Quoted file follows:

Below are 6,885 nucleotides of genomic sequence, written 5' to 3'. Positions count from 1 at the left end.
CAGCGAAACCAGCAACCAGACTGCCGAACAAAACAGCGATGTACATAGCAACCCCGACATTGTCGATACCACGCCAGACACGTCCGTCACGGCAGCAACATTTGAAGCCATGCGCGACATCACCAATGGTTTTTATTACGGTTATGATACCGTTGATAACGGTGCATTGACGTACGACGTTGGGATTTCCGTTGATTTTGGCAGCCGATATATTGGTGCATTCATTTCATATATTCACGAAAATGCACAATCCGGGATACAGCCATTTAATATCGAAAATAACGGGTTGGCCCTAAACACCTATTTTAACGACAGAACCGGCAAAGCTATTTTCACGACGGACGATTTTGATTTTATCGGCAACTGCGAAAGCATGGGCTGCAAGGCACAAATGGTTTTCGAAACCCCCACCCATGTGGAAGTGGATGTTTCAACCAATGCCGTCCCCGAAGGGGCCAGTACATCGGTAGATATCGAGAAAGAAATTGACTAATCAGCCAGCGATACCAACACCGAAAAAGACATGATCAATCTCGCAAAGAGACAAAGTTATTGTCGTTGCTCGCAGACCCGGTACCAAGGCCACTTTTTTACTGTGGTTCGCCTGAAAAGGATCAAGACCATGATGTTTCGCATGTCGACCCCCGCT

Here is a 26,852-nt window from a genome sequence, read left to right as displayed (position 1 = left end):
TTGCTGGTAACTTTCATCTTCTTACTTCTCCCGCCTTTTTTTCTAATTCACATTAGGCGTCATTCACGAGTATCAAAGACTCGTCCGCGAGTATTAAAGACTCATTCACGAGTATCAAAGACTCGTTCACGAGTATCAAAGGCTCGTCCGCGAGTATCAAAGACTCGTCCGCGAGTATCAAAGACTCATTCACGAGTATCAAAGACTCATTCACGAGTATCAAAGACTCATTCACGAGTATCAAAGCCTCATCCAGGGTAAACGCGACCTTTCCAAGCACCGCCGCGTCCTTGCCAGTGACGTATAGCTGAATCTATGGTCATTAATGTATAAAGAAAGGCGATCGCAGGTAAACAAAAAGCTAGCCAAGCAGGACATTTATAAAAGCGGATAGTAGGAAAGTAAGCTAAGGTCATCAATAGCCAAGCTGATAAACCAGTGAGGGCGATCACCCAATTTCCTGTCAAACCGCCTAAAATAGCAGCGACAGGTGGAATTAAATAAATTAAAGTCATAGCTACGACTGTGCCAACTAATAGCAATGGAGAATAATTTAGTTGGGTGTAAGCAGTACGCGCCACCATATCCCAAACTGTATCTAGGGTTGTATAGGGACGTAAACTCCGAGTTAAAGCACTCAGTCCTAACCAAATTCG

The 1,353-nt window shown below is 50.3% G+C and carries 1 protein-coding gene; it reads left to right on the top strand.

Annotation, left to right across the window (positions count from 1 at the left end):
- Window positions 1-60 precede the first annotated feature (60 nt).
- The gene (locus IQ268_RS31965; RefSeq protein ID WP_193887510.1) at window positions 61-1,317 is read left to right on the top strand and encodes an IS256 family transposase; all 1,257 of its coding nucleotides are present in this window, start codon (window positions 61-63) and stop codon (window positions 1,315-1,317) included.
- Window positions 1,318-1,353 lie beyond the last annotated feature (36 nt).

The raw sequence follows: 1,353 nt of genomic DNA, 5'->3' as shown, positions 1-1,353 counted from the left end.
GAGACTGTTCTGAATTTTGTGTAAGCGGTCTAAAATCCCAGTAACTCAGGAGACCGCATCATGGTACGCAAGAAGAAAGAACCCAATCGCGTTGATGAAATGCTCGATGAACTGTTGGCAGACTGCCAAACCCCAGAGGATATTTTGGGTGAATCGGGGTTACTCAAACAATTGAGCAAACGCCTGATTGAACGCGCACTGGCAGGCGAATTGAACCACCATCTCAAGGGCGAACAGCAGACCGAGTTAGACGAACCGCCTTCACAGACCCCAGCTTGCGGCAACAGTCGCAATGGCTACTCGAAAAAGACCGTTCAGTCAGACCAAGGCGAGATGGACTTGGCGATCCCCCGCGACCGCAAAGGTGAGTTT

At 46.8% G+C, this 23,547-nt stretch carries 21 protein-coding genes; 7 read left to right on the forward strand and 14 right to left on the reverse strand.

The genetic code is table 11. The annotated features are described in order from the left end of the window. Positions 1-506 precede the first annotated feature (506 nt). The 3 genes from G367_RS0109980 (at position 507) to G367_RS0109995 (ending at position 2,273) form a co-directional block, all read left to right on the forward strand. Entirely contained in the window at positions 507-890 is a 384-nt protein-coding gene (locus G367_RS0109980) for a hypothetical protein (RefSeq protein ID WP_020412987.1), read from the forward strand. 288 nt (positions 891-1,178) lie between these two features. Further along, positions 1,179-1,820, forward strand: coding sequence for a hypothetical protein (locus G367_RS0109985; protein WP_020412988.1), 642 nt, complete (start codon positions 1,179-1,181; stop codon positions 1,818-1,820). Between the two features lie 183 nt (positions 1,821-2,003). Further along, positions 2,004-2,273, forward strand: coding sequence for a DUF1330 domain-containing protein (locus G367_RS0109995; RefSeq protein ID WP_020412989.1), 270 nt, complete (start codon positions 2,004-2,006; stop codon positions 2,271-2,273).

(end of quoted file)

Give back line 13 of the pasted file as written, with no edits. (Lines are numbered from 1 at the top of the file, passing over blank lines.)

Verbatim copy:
The genetic code is table 11. The annotated features are described in order from the left end of the window. Positions 1-506 precede the first annotated feature (506 nt). The 3 genes from G367_RS0109980 (at position 507) to G367_RS0109995 (ending at position 2,273) form a co-directional block, all read left to right on the forward strand. Entirely contained in the window at positions 507-890 is a 384-nt protein-coding gene (locus G367_RS0109980) for a hypothetical protein (RefSeq protein ID WP_020412987.1), read from the forward strand. 288 nt (positions 891-1,178) lie between these two features. Further along, positions 1,179-1,820, forward strand: coding sequence for a hypothetical protein (locus G367_RS0109985; protein WP_020412988.1), 642 nt, complete (start codon positions 1,179-1,181; stop codon positions 1,818-1,820). Between the two features lie 183 nt (positions 1,821-2,003). Further along, positions 2,004-2,273, forward strand: coding sequence for a DUF1330 domain-containing protein (locus G367_RS0109995; RefSeq protein ID WP_020412989.1), 270 nt, complete (start codon positions 2,004-2,006; stop codon positions 2,271-2,273).